The first layer shall include the following details:

  1. Identity of the publisher of the website (just a name or trademark; a registered company name shall not be necessary as this information will be available in the second layer);
  2. The purposes for which the cookies will be used;
  3. Indication as to whether the cookies will be used only by the publisher (first-party cookies) or also by third parties (third-party cookies)
  4. Generic information on the type of data used for advertising purposes, where appropriate;
  5. The way the user will be able to consent or reject the use of cookies (the conditions for obtaining consent are explained below);
  6. A clearly visible link to the cookie policy.

As for the second layer or cookie policy, it must be easily and permanently accessible from any section of the website and gather the information necessary for the average user of the website to understand how cookies work and for what purposes they will be installed, together with all the information required by Article 13 of Regulation (EU) 2016/679 (General Data Protection Regulation or “GDPR”) in the event that personal data are being collected.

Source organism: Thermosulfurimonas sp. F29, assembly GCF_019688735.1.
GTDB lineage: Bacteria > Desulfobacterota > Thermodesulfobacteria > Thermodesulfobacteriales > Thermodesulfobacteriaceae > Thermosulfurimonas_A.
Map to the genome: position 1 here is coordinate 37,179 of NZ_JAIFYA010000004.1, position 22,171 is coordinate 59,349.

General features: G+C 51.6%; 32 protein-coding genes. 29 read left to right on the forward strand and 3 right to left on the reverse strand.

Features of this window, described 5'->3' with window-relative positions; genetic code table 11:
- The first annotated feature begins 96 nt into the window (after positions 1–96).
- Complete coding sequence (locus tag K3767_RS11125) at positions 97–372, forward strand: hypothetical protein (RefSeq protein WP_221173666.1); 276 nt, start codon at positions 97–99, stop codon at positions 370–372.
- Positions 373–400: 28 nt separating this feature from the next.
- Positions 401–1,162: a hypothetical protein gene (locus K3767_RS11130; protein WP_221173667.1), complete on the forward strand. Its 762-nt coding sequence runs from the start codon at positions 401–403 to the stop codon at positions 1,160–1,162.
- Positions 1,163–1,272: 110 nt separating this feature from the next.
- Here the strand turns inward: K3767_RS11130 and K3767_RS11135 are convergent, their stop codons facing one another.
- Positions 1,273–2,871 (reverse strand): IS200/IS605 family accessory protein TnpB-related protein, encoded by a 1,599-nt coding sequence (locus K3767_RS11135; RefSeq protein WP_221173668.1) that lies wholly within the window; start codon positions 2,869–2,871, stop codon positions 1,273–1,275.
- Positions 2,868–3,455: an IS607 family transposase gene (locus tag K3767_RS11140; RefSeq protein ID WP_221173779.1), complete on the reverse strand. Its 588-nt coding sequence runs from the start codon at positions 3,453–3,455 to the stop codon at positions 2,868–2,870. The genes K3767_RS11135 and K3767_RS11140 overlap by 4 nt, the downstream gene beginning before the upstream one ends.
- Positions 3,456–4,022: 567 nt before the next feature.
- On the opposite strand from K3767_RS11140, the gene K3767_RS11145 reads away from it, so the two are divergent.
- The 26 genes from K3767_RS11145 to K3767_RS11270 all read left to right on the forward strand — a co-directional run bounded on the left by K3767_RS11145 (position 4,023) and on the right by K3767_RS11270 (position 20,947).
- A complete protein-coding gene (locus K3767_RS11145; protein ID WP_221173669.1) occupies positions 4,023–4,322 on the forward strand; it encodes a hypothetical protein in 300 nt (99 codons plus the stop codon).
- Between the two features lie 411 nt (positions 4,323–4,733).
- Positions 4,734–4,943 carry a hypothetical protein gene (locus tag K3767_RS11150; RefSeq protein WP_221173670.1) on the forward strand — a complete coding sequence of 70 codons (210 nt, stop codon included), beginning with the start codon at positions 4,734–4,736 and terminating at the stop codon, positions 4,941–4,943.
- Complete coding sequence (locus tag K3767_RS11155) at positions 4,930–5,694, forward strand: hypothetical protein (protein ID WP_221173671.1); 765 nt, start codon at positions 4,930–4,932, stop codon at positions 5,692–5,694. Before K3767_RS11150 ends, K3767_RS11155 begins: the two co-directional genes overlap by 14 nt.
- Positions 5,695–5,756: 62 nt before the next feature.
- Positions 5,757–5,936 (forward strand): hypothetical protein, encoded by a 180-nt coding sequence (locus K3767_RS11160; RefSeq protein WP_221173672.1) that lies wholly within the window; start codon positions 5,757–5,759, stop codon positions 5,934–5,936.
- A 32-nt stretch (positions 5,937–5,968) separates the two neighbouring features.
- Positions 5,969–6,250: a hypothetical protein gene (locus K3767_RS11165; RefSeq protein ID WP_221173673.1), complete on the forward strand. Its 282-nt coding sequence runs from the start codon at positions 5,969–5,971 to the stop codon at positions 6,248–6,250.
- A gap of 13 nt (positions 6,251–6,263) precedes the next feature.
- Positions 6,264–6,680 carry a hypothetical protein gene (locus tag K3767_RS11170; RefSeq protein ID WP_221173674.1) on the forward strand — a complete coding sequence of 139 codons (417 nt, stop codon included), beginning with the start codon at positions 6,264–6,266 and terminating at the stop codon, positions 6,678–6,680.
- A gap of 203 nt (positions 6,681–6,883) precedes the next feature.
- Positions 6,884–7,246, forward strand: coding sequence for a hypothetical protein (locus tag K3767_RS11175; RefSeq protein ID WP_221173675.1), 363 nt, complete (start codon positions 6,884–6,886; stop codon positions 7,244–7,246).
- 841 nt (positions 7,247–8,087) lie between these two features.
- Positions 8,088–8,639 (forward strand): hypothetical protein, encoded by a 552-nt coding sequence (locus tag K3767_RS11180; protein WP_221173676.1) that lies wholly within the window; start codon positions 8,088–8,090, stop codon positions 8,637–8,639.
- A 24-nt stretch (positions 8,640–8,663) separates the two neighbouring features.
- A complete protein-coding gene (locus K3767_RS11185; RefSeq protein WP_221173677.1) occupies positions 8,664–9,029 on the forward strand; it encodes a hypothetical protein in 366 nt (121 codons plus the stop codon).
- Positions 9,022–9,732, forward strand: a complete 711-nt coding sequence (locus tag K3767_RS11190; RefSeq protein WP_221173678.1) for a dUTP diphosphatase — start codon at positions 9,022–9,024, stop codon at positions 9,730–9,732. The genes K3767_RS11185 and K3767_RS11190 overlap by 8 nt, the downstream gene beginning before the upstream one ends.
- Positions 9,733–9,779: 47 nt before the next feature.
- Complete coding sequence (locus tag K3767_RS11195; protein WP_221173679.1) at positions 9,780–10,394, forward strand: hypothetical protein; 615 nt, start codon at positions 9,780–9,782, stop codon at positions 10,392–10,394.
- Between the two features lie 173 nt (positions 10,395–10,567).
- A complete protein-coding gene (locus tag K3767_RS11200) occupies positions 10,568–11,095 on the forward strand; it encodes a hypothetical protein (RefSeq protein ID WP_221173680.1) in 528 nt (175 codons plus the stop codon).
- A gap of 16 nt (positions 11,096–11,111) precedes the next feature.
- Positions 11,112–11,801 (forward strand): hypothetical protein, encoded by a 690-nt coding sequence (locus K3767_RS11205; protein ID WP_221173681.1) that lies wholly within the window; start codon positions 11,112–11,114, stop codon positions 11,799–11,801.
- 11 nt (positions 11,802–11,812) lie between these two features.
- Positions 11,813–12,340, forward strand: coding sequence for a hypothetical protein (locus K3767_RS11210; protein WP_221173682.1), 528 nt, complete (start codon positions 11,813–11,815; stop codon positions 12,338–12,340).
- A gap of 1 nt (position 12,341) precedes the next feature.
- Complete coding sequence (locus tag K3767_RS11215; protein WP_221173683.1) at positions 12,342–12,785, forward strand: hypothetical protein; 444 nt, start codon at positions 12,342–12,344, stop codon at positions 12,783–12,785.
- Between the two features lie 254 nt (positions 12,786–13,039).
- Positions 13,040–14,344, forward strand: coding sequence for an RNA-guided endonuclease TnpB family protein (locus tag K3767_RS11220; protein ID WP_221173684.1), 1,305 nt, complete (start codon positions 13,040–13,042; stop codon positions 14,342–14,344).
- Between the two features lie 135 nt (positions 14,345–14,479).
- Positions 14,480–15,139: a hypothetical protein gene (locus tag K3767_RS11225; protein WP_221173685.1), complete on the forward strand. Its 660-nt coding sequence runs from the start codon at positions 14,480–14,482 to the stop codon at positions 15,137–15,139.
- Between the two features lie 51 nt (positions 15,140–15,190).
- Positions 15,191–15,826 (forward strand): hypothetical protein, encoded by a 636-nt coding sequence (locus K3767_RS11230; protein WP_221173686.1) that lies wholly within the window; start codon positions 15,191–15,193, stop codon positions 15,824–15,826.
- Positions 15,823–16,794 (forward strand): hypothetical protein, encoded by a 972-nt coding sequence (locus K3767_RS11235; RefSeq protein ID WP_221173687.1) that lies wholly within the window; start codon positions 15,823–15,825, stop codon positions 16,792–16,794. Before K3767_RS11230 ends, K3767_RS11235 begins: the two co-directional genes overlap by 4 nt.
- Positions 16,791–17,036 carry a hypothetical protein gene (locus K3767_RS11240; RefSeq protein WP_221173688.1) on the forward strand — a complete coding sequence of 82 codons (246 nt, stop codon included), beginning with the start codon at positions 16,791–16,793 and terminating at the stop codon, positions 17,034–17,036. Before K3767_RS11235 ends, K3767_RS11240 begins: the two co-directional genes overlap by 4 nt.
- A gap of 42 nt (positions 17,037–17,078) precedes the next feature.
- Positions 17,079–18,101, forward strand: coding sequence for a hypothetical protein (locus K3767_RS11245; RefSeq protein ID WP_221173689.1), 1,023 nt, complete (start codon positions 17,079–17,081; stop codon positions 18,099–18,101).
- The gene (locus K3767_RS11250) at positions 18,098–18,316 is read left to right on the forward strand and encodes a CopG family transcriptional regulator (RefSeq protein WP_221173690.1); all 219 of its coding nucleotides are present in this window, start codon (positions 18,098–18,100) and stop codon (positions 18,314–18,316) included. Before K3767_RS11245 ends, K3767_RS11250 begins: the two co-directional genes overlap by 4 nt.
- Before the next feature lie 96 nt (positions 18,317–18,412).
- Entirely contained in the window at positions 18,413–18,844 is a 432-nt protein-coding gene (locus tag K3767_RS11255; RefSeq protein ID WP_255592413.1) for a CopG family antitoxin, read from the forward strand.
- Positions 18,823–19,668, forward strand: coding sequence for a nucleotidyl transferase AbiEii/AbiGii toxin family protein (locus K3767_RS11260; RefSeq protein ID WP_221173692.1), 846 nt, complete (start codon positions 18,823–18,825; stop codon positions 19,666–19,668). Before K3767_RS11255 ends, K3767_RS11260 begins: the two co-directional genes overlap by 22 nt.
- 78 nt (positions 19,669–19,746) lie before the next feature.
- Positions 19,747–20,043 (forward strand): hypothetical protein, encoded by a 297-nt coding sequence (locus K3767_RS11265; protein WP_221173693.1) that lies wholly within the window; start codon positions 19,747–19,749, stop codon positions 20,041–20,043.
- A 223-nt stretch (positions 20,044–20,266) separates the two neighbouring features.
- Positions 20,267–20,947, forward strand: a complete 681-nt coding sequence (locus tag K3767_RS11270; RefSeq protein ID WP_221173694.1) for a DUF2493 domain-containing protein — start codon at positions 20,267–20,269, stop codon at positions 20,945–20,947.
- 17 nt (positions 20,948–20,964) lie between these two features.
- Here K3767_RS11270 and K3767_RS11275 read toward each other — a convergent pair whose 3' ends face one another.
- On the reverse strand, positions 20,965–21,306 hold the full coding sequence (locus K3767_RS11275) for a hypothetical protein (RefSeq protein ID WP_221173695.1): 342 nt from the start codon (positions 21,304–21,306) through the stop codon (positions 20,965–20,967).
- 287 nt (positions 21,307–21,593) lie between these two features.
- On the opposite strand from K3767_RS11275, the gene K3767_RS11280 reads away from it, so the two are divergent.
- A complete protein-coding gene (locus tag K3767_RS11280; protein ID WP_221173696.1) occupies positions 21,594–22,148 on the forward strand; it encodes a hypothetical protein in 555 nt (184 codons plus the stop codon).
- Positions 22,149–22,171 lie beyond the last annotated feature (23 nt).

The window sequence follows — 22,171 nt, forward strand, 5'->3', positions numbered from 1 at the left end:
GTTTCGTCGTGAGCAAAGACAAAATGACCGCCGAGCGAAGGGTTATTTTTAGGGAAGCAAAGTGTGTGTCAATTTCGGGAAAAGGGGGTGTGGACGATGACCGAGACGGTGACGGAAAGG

(III) Conditions for consent

The AEPD reminds that under Article 4 GDPR a valid consent to one specific purpose must be given by means of a clear affirmative action performed by the user in full awareness of the consequences of such action. Moreover, it must be as easy to withdraw as to give consent. Additionally, no cookie may be installed on user’s device before his or her prior validly given consent.

In consideration thereof, the user must be given the chance to accept or reject all cookies or to select the specific purposes for which cookies may be installed.

Also, the user may be informed that he or she can accept the cookies by just continuing to browse the website, as long as he or she can withdraw consent as easily as he or she consented through granular consent approach. In no case access to the second layer may be deemed as an acceptance to the use of cookies.

(IV) Consent management platforms

The Guide highly recommends the use of CMP’s to demonstrate compliance with the duty to obtain a valid informed consent from the user.